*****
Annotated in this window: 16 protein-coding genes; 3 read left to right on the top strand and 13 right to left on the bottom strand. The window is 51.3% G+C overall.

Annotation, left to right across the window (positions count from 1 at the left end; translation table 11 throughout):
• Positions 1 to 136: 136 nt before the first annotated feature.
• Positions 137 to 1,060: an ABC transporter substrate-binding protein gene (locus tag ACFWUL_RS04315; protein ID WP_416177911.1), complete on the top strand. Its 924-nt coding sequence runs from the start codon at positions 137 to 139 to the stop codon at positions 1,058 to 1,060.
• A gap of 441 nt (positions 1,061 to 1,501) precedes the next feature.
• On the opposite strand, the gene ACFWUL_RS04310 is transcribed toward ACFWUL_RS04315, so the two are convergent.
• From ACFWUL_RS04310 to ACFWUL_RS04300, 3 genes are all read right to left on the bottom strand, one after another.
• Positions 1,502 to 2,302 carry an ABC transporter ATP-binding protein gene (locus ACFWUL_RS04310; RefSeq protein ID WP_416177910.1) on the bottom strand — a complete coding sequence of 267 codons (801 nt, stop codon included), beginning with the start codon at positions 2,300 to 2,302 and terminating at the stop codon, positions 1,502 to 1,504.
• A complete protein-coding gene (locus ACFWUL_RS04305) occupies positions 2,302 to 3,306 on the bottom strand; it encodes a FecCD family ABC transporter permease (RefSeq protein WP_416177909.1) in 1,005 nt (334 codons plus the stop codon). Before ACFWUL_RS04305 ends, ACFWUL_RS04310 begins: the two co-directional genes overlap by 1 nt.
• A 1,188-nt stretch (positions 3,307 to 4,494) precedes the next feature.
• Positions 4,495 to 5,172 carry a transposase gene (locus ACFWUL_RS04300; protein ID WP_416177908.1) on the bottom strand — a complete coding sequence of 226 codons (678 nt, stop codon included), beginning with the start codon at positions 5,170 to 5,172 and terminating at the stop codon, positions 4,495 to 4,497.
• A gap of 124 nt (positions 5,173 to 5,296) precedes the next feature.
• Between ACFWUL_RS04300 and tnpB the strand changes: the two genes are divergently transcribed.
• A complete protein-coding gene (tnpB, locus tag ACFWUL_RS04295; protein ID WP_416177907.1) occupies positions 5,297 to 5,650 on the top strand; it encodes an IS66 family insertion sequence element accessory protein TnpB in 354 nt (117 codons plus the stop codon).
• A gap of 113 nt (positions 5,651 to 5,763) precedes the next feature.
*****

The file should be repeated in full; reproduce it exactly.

Annotated in this window: 16 protein-coding genes; 3 read left to right on the top strand and 13 right to left on the bottom strand. The window is 51.3% G+C overall.

Annotation, left to right across the window (positions count from 1 at the left end; translation table 11 throughout):
• Positions 1 to 136: 136 nt before the first annotated feature.
• Positions 137 to 1,060: an ABC transporter substrate-binding protein gene (locus tag ACFWUL_RS04315; protein ID WP_416177911.1), complete on the top strand. Its 924-nt coding sequence runs from the start codon at positions 137 to 139 to the stop codon at positions 1,058 to 1,060.
• A gap of 441 nt (positions 1,061 to 1,501) precedes the next feature.
• On the opposite strand, the gene ACFWUL_RS04310 is transcribed toward ACFWUL_RS04315, so the two are convergent.
• From ACFWUL_RS04310 to ACFWUL_RS04300, 3 genes are all read right to left on the bottom strand, one after another.
• Positions 1,502 to 2,302 carry an ABC transporter ATP-binding protein gene (locus ACFWUL_RS04310; RefSeq protein ID WP_416177910.1) on the bottom strand — a complete coding sequence of 267 codons (801 nt, stop codon included), beginning with the start codon at positions 2,300 to 2,302 and terminating at the stop codon, positions 1,502 to 1,504.
• A complete protein-coding gene (locus ACFWUL_RS04305) occupies positions 2,302 to 3,306 on the bottom strand; it encodes a FecCD family ABC transporter permease (RefSeq protein WP_416177909.1) in 1,005 nt (334 codons plus the stop codon). Before ACFWUL_RS04305 ends, ACFWUL_RS04310 begins: the two co-directional genes overlap by 1 nt.
• A 1,188-nt stretch (positions 3,307 to 4,494) precedes the next feature.
• Positions 4,495 to 5,172 carry a transposase gene (locus ACFWUL_RS04300; protein ID WP_416177908.1) on the bottom strand — a complete coding sequence of 226 codons (678 nt, stop codon included), beginning with the start codon at positions 5,170 to 5,172 and terminating at the stop codon, positions 4,495 to 4,497.
• A gap of 124 nt (positions 5,173 to 5,296) precedes the next feature.
• Between ACFWUL_RS04300 and tnpB the strand changes: the two genes are divergently transcribed.
• A complete protein-coding gene (tnpB, locus tag ACFWUL_RS04295; protein ID WP_416177907.1) occupies positions 5,297 to 5,650 on the top strand; it encodes an IS66 family insertion sequence element accessory protein TnpB in 354 nt (117 codons plus the stop codon).
• A gap of 113 nt (positions 5,651 to 5,763) precedes the next feature.